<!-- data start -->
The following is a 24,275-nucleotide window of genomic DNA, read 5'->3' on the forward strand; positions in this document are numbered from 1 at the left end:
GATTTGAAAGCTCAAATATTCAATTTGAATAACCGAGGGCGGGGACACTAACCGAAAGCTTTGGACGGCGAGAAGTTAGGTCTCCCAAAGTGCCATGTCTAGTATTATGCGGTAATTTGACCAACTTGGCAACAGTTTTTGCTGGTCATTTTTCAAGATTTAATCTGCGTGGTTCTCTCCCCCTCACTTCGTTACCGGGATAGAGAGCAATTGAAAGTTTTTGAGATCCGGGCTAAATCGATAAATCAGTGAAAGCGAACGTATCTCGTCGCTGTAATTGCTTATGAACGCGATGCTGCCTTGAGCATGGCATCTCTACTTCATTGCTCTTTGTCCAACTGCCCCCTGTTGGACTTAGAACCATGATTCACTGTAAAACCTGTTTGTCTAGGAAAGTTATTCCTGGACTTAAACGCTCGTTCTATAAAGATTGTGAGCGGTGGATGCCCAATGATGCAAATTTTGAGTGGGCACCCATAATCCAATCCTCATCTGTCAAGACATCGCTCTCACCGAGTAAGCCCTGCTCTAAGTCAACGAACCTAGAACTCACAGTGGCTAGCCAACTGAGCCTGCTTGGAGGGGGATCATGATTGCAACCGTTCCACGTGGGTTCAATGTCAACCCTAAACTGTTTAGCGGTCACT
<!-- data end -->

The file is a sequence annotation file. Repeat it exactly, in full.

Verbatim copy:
The following is a 24,275-nucleotide window of genomic DNA, read 5'->3' on the forward strand; positions in this document are numbered from 1 at the left end:
GATTTGAAAGCTCAAATATTCAATTTGAATAACCGAGGGCGGGGACACTAACCGAAAGCTTTGGACGGCGAGAAGTTAGGTCTCCCAAAGTGCCATGTCTAGTATTATGCGGTAATTTGACCAACTTGGCAACAGTTTTTGCTGGTCATTTTTCAAGATTTAATCTGCGTGGTTCTCTCCCCCTCACTTCGTTACCGGGATAGAGAGCAATTGAAAGTTTTTGAGATCCGGGCTAAATCGATAAATCAGTGAAAGCGAACGTATCTCGTCGCTGTAATTGCTTATGAACGCGATGCTGCCTTGAGCATGGCATCTCTACTTCATTGCTCTTTGTCCAACTGCCCCCTGTTGGACTTAGAACCATGATTCACTGTAAAACCTGTTTGTCTAGGAAAGTTATTCCTGGACTTAAACGCTCGTTCTATAAAGATTGTGAGCGGTGGATGCCCAATGATGCAAATTTTGAGTGGGCACCCATAATCCAATCCTCATCTGTCAAGACATCGCTCTCACCGAGTAAGCCCTGCTCTAAGTCAACGAACCTAGAACTCACAGTGGCTAGCCAACTGAGCCTGCTTGGAGGGGGATCATGATTGCAACCGTTCCACGTGGGTTCAATGTCAACCCTAAACTGTTTAGCGGTCACT